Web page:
World History Modern Unit 6 Standards - Consequences of Industrialization

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Table of Contents

Unit 1 - The Global Tapestry
Unit 2 - Networks of Exchanges
Unit 3 - Land-Based Empires
Unit 4 - Transoceanic Interconnections
Unit 5 - Revolutions
Unit 6 - Consequences of Industrialization (you are here)
Unit 7 - Global Conflict
Unit 8 - Cold War and Decolonization
Unit 9 - Globalization

TOPIC 6.1 - Rationales for Imperialism from 1750 to 1900

U6_Learning Objective A: Explain how ideologies contributed to the development of imperialism from 1750 to 1900.

  • KC-5.2.III: A range of cultural, religious, and racial ideologies were used to justify imperialism, including Social Darwinism, nationalism, the concept of the civilizing mission, and the desire to religiously convert indigenous populations.

TOPIC 6.2 - State Expansion from 1750 to 1900

U6_Learning Objective B: Compare processes by which state power shifted in various parts of  the world from 1750 to 1900.

  • KC-5.2.I.A: Some states with existing colonies strengthened their control over those colonies and in some cases assumed direct control over colonies previously held by non-state entities.
  • KC-5.2.I.B: European states as well as the United States and Japan acquired territories throughout Asia and the Pacific, while Spanish and Portuguese influence declined.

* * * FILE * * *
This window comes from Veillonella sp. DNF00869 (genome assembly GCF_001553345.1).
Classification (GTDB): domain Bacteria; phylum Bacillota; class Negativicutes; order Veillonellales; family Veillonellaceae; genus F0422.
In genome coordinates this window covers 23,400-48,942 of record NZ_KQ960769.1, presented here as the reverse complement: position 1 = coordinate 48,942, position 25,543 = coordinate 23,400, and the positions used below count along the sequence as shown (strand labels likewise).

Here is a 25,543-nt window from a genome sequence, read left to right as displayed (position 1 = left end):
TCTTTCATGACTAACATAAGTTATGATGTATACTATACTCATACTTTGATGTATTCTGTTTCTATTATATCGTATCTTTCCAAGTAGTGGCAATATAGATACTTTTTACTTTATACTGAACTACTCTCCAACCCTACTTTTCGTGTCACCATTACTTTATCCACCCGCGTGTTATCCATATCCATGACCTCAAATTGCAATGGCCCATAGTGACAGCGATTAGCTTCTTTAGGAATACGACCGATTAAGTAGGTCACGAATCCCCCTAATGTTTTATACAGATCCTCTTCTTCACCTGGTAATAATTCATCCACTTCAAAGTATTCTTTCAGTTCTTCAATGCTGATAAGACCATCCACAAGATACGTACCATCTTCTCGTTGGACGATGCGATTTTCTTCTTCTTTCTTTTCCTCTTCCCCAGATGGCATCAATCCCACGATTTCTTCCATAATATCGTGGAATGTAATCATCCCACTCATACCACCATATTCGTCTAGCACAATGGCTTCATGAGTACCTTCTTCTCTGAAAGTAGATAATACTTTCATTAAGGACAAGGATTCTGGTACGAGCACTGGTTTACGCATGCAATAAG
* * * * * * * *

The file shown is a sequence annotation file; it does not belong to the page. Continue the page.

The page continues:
• KC-5.2.1.C: Many European states used both warfare and diplomacy to expand their empires in Africa.
  • KC-5.2.I.D: Europeans established settler colonies in some parts of their empires.
  • KC-5.2.II.B: The United States, Russia, and Japan expanded their land holdings by conquering and settling neighboring territories.

TOPIC 6.3 - Indigenous Responses to State Expansion from 1750 to 1900

U6_Learning Objective C: Explain how and why internal and external factors have influenced the process of state building from 1750 to 1900.

  • KC-5.3.III.D: Increasing questions about political authority and growing nationalism contributed to anticolonial movements.
  • KC-5.2.II.C: Anti-imperial resistance took various forms, including direct resistance within empires and the creation of new states on the peripheries.
  • KC-5.3.III.E: Increasing discontent with imperial rule led to rebellions, some of which were influenced by religious ideas.

TOPIC 6.4 - Global Economic Development from 1750 to 1900

U6_Learning Objective D: Explain how various environmental factors contributed to the development of the global economy from 1750 to 1900.

  • KC-5.1.II.A: The need for raw materials for factories and increased food supplies for the growing population in urban centers led to the growth of export economies around the world that specialized in commercial extraction of natural resources and the production of food and industrial crops. The profits from these raw materials were used to purchase finished goods.

TOPIC 6.5 - Economic Imperialism from 1750 to 1900

U6_Learning Objective E: Explain how various economic factors contributed to the development of the global economy from 1750 to 1900.